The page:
excerpt from 'Musical letters from abroad' pp. 57-8 (179 words)

excerpt from 'Musical letters from abroad' pp. 57-8 (179 words)

part of

Musical letters from Abroad

original language

urn:iso:std:iso:639:ed-3:eng

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57-8

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text excerpt

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An excellent concert was given by the Euterpe on the evening of the 9th inst. This orchestra, though regarded as inferior to that of the Gewandhaus, is, nevertheless, fully competent to put life into any of the compositions of the great masters; it can expound Beethoven, make clear his meaning, and bring one into communion with his spirit, as was abundantly manifested on the present occasion. It numbers ten violins on a part, five double basses, an equal number of violincellos, and a complete set of wind instruments. A perfect knowledge and command of his instrument, a clear perception of the music to be performed, and the will to do the exact thing necessary, in the best possible manner, seems to belong to each performer. A universal determination to succeed seems to prevail; every man is not only competent to the discharge of his duty, but is at his post, watchful and ready, heart and hand, to put forth his whole power, according to the circumstances, at the indication of the baton. Why should not the result be satisfactory?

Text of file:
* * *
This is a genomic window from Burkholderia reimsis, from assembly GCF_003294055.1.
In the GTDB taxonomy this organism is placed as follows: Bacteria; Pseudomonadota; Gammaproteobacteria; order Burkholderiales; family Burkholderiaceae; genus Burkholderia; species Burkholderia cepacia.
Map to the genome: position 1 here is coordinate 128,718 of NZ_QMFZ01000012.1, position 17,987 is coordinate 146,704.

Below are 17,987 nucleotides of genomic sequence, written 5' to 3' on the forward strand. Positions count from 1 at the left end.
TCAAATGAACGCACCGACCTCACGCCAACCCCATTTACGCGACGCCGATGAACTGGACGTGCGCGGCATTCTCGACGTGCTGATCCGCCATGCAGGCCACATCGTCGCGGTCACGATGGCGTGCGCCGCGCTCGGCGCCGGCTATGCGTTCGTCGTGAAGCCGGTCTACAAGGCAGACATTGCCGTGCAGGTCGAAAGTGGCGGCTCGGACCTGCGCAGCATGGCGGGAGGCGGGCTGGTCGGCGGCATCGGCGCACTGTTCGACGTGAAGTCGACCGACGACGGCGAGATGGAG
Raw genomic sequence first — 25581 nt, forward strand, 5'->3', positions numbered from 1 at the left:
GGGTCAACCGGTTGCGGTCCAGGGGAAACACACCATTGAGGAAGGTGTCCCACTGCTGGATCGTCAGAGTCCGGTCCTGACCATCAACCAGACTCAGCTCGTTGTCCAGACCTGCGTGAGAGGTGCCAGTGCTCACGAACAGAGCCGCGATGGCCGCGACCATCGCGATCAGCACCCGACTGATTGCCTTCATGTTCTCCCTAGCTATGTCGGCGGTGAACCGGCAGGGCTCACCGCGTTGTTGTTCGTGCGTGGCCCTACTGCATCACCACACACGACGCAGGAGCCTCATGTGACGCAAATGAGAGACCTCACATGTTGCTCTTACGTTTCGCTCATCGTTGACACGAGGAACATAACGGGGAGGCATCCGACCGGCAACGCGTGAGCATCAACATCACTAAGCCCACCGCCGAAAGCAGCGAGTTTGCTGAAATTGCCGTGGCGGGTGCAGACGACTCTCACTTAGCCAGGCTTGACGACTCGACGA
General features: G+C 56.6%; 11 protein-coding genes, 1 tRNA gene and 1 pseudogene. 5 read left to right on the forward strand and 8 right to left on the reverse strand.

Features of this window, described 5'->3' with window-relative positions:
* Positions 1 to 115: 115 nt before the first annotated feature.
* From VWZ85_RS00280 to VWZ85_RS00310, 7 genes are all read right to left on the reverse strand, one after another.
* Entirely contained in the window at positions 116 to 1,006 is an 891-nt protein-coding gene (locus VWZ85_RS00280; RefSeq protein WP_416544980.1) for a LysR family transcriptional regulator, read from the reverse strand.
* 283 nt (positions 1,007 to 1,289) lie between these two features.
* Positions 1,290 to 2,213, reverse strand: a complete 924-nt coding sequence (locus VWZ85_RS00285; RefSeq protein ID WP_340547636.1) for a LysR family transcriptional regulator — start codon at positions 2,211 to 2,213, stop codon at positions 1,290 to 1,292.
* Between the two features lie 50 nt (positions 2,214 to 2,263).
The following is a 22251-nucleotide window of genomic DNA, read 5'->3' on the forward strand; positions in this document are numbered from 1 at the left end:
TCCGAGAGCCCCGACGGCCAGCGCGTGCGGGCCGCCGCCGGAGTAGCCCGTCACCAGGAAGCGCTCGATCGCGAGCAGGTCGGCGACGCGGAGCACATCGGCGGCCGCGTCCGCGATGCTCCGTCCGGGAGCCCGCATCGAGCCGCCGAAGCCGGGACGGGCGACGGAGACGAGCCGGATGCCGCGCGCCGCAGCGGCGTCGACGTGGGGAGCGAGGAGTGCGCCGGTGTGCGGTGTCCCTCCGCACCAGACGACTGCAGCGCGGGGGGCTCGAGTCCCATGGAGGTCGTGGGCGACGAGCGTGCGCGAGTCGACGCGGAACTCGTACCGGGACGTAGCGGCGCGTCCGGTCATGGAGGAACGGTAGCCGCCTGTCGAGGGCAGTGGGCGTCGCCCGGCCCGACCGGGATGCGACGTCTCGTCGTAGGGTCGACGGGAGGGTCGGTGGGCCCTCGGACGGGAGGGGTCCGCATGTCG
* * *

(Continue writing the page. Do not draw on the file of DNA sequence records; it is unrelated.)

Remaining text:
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excerpt from 'Musical letters from abroad' pp. 57-8 (179 words)

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